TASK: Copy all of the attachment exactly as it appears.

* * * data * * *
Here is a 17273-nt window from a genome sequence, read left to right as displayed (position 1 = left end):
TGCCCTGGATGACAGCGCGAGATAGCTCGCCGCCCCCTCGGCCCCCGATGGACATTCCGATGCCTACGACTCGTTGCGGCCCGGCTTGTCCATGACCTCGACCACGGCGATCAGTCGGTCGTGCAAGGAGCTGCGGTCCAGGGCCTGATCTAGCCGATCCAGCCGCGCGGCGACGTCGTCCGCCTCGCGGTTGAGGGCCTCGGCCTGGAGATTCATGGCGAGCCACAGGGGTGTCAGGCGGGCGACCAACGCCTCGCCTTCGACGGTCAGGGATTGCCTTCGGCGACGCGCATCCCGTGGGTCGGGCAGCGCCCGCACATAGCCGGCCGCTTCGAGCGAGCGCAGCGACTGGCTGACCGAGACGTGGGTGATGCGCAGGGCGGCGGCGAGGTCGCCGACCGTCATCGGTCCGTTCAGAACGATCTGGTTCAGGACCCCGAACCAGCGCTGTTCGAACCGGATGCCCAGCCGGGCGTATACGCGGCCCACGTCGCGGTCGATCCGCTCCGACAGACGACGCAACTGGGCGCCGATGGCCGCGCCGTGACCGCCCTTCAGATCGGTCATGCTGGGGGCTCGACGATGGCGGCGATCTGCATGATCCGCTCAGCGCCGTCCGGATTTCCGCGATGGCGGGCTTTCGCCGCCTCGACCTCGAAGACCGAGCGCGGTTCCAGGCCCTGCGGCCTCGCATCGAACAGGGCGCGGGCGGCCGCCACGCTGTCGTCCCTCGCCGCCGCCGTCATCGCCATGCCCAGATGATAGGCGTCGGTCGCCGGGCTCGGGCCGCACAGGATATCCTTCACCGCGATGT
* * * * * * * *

Here is a 17273-nt window from a genome sequence, read left to right as displayed (position 1 = left end):
TGCCCTGGATGACAGCGCGAGATAGCTCGCCGCCCCCTCGGCCCCCGATGGACATTCCGATGCCTACGACTCGTTGCGGCCCGGCTTGTCCATGACCTCGACCACGGCGATCAGTCGGTCGTGCAAGGAGCTGCGGTCCAGGGCCTGATCTAGCCGATCCAGCCGCGCGGCGACGTCGTCCGCCTCGCGGTTGAGGGCCTCGGCCTGGAGATTCATGGCGAGCCACAGGGGTGTCAGGCGGGCGACCAACGCCTCGCCTTCGACGGTCAGGGATTGCCTTCGGCGACGCGCATCCCGTGGGTCGGGCAGCGCCCGCACATAGCCGGCCGCTTCGAGCGAGCGCAGCGACTGGCTGACCGAGACGTGGGTGATGCGCAGGGCGGCGGCGAGGTCGCCGACCGTCATCGGTCCGTTCAGAACGATCTGGTTCAGGACCCCGAACCAGCGCTGTTCGAACCGGATGCCCAGCCGGGCGTATACGCGGCCCACGTCGCGGTCGATCCGCTCCGACAGACGACGCAACTGGGCGCCGATGGCCGCGCCGTGACCGCCCTTCAGATCGGTCATGCTGGGGGCTCGACGATGGCGGCGATCTGCATGATCCGCTCAGCGCCGTCCGGATTTCCGCGATGGCGGGCTTTCGCCGCCTCGACCTCGAAGACCGAGCGCGGTTCCAGGCCCTGCGGCCTCGCATCGAACAGGGCGCGGGCGGCCGCCACGCTGTCGTCCCTCGCCGCCGCCGTCATCGCCATGCCCAGATGATAGGCGTCGGTCGCCGGGCTCGGGCCGCACAGGATATCCTTCACCGCGATGT